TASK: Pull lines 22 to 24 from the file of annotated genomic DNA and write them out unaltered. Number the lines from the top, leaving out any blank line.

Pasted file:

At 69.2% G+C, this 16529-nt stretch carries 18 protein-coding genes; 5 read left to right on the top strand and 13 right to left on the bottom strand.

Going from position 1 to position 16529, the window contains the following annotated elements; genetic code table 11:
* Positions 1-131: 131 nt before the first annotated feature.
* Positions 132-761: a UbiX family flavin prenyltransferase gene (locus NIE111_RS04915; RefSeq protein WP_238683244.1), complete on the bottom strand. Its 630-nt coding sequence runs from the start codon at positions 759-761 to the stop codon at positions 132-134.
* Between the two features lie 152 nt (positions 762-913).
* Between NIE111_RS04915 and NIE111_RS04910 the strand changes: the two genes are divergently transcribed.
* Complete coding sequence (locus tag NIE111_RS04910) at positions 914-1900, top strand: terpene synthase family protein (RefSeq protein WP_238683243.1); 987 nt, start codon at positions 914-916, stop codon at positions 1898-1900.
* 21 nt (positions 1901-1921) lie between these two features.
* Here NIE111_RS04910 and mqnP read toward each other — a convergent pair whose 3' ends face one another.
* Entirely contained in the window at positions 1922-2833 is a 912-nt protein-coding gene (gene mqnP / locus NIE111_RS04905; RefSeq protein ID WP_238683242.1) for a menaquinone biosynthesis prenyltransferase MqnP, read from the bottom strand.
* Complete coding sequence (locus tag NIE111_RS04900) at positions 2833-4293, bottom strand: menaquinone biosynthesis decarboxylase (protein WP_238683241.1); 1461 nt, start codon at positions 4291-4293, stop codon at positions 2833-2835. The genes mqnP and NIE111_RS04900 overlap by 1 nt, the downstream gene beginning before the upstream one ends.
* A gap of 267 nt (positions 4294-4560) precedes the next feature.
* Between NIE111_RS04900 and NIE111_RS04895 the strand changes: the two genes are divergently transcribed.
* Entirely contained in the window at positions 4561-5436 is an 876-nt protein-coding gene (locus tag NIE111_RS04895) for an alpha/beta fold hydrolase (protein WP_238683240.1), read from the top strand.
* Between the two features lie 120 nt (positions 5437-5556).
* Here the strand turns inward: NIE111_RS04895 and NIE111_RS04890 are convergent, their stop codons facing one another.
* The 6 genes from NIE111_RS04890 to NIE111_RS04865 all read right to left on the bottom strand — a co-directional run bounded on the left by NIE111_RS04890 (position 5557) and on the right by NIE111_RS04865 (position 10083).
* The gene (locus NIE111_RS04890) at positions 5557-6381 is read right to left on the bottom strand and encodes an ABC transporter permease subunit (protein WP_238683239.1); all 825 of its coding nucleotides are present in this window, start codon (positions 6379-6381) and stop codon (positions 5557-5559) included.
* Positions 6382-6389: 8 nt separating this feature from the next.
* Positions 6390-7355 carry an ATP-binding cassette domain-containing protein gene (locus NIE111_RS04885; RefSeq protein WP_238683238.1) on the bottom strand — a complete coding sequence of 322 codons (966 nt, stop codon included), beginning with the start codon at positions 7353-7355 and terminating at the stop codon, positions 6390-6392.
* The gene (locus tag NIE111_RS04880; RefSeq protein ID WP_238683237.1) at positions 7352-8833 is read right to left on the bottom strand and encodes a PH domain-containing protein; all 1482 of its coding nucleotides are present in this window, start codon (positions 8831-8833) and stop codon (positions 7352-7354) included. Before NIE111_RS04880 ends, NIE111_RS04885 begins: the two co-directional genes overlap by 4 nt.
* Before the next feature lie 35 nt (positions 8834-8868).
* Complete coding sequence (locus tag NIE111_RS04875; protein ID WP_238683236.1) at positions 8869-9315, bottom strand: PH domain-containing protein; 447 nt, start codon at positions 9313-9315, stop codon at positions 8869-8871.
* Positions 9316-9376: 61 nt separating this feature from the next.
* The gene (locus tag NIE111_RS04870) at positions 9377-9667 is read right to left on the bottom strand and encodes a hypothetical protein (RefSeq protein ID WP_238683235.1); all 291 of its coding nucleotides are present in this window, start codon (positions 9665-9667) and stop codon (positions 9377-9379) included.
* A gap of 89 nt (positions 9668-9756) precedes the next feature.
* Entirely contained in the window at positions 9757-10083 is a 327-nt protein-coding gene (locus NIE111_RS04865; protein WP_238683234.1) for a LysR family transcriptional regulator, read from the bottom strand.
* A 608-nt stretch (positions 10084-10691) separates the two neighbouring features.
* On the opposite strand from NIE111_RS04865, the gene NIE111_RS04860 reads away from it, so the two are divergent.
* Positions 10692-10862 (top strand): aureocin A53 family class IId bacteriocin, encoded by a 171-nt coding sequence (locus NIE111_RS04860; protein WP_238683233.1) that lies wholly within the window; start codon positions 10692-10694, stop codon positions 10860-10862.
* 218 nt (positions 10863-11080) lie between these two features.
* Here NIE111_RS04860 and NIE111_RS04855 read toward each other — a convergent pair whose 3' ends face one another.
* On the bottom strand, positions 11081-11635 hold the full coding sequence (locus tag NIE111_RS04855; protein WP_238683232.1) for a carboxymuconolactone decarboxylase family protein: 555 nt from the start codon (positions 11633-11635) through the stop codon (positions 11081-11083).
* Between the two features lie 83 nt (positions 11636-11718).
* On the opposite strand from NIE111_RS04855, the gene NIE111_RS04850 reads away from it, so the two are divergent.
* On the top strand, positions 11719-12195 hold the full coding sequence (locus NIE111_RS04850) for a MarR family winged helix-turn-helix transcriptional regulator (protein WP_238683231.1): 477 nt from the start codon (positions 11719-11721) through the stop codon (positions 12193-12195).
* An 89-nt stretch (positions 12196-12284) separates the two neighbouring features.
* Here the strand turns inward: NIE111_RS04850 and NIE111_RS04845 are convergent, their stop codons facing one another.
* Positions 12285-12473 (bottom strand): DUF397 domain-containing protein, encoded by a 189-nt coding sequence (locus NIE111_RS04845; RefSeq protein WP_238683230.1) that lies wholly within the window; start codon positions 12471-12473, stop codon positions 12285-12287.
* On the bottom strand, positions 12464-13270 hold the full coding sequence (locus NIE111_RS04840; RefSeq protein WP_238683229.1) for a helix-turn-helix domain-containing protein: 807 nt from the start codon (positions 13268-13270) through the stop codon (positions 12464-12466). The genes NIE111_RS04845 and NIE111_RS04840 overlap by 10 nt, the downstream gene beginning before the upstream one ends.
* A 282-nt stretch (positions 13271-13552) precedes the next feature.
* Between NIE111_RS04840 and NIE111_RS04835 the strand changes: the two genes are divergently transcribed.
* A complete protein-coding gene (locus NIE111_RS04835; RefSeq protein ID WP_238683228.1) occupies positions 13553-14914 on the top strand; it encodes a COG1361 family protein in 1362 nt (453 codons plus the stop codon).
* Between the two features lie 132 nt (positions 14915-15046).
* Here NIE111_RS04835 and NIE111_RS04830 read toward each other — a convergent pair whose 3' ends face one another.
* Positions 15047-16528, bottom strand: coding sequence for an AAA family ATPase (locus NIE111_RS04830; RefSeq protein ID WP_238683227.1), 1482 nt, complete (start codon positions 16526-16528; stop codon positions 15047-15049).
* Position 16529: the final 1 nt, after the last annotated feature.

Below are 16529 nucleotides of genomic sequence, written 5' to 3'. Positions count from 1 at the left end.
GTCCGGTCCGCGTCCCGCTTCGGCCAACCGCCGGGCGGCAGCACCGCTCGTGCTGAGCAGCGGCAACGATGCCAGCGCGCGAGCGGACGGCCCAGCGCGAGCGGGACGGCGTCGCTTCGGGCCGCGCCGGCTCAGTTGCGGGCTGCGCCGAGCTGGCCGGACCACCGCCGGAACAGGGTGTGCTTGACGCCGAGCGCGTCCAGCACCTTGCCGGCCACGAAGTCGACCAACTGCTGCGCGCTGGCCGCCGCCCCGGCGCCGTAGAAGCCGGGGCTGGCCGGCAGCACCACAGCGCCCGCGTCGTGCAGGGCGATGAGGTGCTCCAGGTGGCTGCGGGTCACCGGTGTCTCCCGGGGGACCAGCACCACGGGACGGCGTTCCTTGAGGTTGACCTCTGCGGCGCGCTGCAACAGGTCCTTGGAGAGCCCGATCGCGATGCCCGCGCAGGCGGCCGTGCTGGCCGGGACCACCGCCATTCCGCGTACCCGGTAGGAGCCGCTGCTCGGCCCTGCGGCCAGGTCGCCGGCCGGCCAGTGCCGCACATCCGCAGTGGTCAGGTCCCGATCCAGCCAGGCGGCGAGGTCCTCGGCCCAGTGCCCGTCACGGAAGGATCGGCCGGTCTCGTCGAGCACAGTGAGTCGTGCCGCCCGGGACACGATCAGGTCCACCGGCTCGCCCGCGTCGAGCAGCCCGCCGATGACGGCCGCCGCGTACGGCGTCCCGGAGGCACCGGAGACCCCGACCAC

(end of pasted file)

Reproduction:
* Before the next feature lie 35 nt (positions 8834-8868).
* Complete coding sequence (locus tag NIE111_RS04875; protein ID WP_238683236.1) at positions 8869-9315, bottom strand: PH domain-containing protein; 447 nt, start codon at positions 9313-9315, stop codon at positions 8869-8871.
* Positions 9316-9376: 61 nt separating this feature from the next.